Planetary Trail and Radio Telescope Trail
The Effelsberg 100-m radio telescope of the Max-Planck-Institut für Radioastronomie (MPIfR) is located in a creek valley directly crossed by the border line between the states of Northrhine-Westfalia and Rhineland-Palatinate in Germany. It can be reached from a parking lot close to the two villages Lethert and Effelsberg, both parts of the town of Bad Münstereifel. From there it’s a walk of about 15 minutes to the visitors’ pavilion in sight distance to the telescope. Along the connecting road a topical astronomy trail has been assembled, the “Planetary Trail”, scaled 1 : 7.7 million, covering the distance of 766 meters from the parking lot (panel “Pluto”) to the visitors’ pavilion (panel “Sun”). The Planetary Trail was built in 2004 and leads from dwarf planet Pluto and the outer gas giants in the solar system along the inner rocky planets including the Earth to the sun which is displayed as a concrete ball of about 40 cm diameter in the courtyard of the pavilion.
A virtual expansion of the Planetary Trail leading to one of the stellar neighbours of the sun, the bright star Sirius, has been completed. In the scale of the planetary walk Sirius will be in a distance of 11,000 kilometers – that’s the distance to the Atacama Pathfinder Experiment (APEX) in northern Chile. APEX is a partnership of the MPIfR with the European Southern Observatory and the Swedish Onsala Space Observatory. The virtual station "Sirius" of the Effelsberg Planetary Trail can be found at the back side of the APEX telescope.
The planetary trail is part of a more comprehensive trail that was installed in collaboration with the Tourist-Information/town of Bad Münstereifel and the Bad Münstereifel grouip of the Eifelverein.This “Radio Telescope Trail” leads over a distance of 13 kilometers from the centre of Bad Münstereifel and Rodert youth hostel to the visitors’ pavilion of the Effelsberg radio telescope. The distance from the youth hostel to the telescope is a bit less than 12 kilometers.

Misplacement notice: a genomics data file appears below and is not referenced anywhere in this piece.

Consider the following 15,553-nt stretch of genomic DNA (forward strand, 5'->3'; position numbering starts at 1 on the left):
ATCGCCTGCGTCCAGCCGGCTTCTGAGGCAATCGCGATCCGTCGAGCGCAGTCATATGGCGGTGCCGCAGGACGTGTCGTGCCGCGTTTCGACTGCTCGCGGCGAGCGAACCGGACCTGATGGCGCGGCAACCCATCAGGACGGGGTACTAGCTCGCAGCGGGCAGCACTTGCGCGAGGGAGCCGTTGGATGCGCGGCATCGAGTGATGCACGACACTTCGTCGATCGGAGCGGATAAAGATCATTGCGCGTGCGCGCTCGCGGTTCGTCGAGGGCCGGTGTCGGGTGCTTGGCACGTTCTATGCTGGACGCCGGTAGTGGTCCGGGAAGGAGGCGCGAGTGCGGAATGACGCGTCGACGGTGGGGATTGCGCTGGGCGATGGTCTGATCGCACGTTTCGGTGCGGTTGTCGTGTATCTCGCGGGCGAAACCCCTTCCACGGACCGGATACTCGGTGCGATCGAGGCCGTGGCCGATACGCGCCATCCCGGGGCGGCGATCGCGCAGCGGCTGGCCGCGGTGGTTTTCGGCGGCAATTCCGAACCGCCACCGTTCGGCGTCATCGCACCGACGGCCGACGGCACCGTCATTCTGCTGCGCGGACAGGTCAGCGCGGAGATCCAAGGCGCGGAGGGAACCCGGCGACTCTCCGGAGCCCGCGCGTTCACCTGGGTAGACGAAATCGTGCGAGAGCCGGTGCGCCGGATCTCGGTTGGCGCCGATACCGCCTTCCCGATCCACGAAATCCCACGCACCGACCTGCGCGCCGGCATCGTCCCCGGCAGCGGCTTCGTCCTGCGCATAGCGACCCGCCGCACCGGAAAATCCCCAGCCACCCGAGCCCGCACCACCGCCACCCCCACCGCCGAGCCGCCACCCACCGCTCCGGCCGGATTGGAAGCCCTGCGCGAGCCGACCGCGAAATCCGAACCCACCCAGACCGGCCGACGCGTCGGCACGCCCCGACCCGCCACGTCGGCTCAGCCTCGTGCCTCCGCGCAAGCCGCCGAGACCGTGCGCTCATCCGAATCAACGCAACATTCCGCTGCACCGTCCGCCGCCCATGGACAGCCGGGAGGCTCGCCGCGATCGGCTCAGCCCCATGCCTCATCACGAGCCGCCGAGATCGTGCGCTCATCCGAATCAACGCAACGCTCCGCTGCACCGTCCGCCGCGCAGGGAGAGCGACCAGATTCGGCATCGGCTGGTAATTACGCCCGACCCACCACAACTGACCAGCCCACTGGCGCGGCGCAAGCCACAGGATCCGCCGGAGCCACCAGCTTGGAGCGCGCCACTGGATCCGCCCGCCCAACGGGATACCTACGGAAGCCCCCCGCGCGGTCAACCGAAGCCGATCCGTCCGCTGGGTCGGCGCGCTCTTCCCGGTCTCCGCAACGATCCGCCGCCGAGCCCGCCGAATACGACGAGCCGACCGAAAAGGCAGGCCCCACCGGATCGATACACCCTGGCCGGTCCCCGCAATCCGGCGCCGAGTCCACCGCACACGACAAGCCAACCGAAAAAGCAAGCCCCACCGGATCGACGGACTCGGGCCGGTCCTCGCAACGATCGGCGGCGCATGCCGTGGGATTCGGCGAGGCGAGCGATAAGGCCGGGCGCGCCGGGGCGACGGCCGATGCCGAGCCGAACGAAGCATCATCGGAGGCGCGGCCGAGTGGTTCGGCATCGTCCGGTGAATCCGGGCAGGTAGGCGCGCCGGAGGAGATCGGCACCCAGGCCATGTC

Since 2019, this hiking trail has been integrated into the concept of the “Eifelschleifen” (Eifel loops) and forms the Eifelschleife "Zum Radioteleskop" with a total length of 12.9 km from Bad Münstereifel to the Effelsberg radio telescope:
The last section of the Eifelschleife “Zum Radioteleskop” contains on a length of almost 800 meters 10 panels of the Planetary Trail, from dwarf planet Pluto to the sun. The radio telescope walk was marked with a green telescope symbol which was also displayed in the hiking map “Bad Münstereifel” (map no. 7 of the Eifelverein).
In the following we present information taken from the panels of the Planetary Trail:
Our solar system is displayed on ten panels at the route from the parking lot to the visitors’ pavilion. The resulting scale for the Planetary Trail is 1 : 7,7 billion. 1 cm corresponds to 77,000 kilometers or six times the diameter of Earth. In this scale Pluto is at a distance of 766 meters from Earth.
The diameters of the planets are illustrated with scaled holes in the upper left of each panel. For a better display, the scale of these holes has been enhanced to 1: 3.6 billion. All panels show for comparison an arc with the diameter of the sun in the same scale.
At the General assembly of the International Astronomical Union (IAU) in August 2006 in Prague the term “planet” was defined a bit more accurately. According to the new definition there are eight planets in our Solar system (Mercury, Venus, Earth, Mars, Jupiter, Saturn, Uranus and Neptune), placing Pluto similar to Ceres in the asteroid belt between Mars and Jupiter and also Eris, discovered in 2005, into the newly defined category of “dwarf planets”. In our planetary walk the dwarf planet Pluto is still marking the starting point at the parking lot. In the talks at the visitors’ pavilion the mnemonic for the planets in the solar system has been slightly changed: "My Very Excellent Mother Just Served Us Nachos" (instead of “Nine Pizzas”).
In 2018, the Planetary Trail at the radio telescope near Effelsberg has been considerably expanded:
Sirius, the brightest star in the night sky, is one of the nearest neighbours of the sun in a distance of 8.6 light years. In the scale of the Planetary Trail (1 : 7.7 billion) that corresponds to a distance of 11,000 km or almost exactly the distance of two of MPIfR’s radio telescopes: the 100-m radio telescope near Effelsberg and APEX in the Chilean Atacama desert, 5100 m above sea level. Including Sirius, the Planetary Trail at Effelsberg is probably the longest astronomical trail in the world.
In the scale of the Milky Way Trail (1 : 100 quadrillion, or 1 : 1017), however, both stars (Sun and Sirius) are only 90 cm apart: Milky Way Trail.
Page 2: Description of the stages of the Planetary Trail.